Foods containing simple added sugars, like juices, sodas, candy and white flour foods, get to your destination faster. They are more quickly broken down into glucose and released into the bloodstream. This triggers the release of insulin from the pancreas so glucose can move inside the cells and be used. Any excess glucose not used is either stored in the muscles or in fat cells. Hence the trope of “sugar is stored as fat”.

So what are added sugars then?

These added sugars have all kinds of different names that you need to be aware of when reading labels:

  • Brown sugar.
  • Corn sweetener.
  • Corn syrup.
  • Fruit juice concentrates.
  • High-fructose corn syrup.
  • Honey.
  • Invert sugar.
  • Malt sugar.
white and blue daisy sour cream
Photo by Jainath Ponnala

These sugars may be found in foods you may not suspect have added sugar, like yogurt, cereals, health drinks, protein shakes, and salad dressings (especially the “low fat” kinds -because the lack of fat is made up for by adding more sugar).

So follow my advice in this post – ALWAYS read the label. Even something as innocuous like yogurt with fruit “on the bottom” is really often yogurt with sugary syrup on the bottom.

Many of the fruit flavor related sugars contain high-fructose corn syrup. High-fructose corn syrup is essentially a a processed sugar using fructose. While fructose is also in regular fruit, the higher concentration in HFCS can lead to more health issues.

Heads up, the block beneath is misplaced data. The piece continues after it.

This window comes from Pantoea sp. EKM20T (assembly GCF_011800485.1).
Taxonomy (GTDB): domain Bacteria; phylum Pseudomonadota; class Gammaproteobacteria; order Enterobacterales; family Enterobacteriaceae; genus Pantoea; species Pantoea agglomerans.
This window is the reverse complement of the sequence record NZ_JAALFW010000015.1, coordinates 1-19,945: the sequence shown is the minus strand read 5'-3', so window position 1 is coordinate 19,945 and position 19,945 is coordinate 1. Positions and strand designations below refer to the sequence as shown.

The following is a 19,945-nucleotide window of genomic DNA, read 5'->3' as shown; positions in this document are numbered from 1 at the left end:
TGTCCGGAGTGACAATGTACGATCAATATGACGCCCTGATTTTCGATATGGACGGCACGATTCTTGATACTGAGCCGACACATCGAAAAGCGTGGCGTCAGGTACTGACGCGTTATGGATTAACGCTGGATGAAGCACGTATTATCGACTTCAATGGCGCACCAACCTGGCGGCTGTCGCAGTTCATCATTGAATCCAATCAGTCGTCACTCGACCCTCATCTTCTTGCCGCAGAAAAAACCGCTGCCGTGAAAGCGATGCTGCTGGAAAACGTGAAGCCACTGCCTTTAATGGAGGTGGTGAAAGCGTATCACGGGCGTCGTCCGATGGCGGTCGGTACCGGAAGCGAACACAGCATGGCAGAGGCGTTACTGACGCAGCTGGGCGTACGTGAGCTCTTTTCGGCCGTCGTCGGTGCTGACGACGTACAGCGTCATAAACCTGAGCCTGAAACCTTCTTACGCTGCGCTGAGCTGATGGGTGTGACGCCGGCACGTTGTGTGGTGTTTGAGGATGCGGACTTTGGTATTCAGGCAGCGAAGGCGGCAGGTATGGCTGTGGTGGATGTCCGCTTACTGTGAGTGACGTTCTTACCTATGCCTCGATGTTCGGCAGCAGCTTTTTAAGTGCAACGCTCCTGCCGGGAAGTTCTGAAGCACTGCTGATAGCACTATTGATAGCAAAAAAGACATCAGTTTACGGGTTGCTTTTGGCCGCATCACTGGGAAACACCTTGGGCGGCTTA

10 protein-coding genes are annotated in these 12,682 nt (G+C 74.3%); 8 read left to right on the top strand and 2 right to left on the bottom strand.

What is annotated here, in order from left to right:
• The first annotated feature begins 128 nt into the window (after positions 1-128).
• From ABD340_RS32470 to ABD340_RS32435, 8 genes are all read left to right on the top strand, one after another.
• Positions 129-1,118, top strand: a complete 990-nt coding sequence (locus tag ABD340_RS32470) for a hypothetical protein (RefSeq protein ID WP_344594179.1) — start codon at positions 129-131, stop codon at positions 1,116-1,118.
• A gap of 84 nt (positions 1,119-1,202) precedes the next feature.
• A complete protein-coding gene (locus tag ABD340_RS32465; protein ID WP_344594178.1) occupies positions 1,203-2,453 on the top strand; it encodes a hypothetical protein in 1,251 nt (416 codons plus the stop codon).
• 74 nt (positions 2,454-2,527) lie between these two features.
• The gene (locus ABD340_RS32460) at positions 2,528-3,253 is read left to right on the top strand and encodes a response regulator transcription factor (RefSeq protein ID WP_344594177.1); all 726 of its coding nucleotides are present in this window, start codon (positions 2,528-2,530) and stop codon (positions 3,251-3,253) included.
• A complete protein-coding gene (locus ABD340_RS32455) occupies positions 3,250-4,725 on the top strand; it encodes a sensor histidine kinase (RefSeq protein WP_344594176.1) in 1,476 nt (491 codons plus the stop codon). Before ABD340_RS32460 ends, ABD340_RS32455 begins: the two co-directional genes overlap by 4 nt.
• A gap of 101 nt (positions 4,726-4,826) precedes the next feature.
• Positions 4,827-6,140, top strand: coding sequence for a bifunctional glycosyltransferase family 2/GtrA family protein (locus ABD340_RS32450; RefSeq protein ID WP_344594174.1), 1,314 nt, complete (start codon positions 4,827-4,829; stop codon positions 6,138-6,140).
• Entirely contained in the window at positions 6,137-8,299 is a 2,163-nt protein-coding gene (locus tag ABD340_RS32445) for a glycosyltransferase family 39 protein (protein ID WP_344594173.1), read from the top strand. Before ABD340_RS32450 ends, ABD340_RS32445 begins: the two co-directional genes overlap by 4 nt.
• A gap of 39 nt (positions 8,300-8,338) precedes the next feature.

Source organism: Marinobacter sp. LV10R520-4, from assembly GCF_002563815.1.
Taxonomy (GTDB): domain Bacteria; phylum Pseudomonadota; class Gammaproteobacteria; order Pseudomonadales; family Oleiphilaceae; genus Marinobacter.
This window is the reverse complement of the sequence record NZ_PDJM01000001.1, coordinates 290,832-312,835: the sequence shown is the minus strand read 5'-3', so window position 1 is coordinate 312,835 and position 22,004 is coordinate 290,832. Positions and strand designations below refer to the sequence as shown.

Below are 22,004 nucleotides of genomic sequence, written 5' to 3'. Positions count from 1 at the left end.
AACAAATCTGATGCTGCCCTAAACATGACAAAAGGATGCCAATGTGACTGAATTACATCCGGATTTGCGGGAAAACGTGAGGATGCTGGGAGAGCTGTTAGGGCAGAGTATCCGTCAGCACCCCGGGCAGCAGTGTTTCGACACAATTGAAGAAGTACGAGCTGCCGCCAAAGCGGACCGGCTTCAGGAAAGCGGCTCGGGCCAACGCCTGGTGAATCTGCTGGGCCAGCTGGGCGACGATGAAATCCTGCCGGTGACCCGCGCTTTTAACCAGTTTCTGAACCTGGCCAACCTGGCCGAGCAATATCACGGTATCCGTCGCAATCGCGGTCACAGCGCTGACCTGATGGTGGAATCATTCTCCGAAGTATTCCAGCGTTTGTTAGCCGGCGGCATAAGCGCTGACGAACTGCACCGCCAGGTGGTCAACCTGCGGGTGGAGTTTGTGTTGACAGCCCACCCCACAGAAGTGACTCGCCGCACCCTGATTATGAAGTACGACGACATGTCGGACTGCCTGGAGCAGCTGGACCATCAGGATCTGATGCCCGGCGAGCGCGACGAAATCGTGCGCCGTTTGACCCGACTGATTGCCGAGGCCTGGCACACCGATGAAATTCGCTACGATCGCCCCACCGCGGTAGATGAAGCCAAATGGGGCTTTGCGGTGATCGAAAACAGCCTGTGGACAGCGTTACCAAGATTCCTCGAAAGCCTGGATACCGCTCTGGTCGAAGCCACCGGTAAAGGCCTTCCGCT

But Honey?

What about honey, agave, date and maple syrup? The clean-eating world deifies these as “good for you” sugars, but critics say these are all the same to your body as white sugar. On the other hand, honey, for example, has a lower glycemic index, i.e., it doesn’t affect your blood-sugar levels as much). It also contains more vitamins, minerals, and antioxidants, such as calcium, potassium, vitamin C, zinc, phenolic acids, and flavonoids. So while these may be starring ingredients in organic, “non-GMO” foods, beware that they do contain sugar. 

Alexander Pokusay @ Adobe

OK – so is sugar bad or not?

We need glucose to survive. Even if you stop eating carbs, your body finds ways to break down fats and proteins into enough glucose to keep you alive. Because of this fact, technically, our bodies don’t NEED any carbohydrates from added sugar. Barring any medical complications, this doss not mean we should never consume added sugar in any form, especially if weight management is the main goal.

While added sugar is not “needed” – it is also not inherently harmful, in reasonable quantities. So what IS a reasonable, recommended quantity?

It is a question of quantity. A moderate amount of sugar, even added sugar, can be part of an overall healthy diet. The Dietary Guidelines for Americans 2020-2025 advise that all Americans 2 years and older limit added sugars in the diet to less than 10% of total calories. For a 2,000 calorie/day diet, that translates into 200 calories or 50 grams of sugar daily (about 12 teaspoons of sugar). Toddlers and infants younger than 2 years should not be given solids or beverages with any added sugars. The American Heart Association (AHA) The AHA suggests a stricter added-sugar limit of no more than 100 calories per day (about 6 teaspoons or 24 grams) for most adult women and no more than 150 calories per day (about 9 teaspoons or 36 grams of sugar) for most men.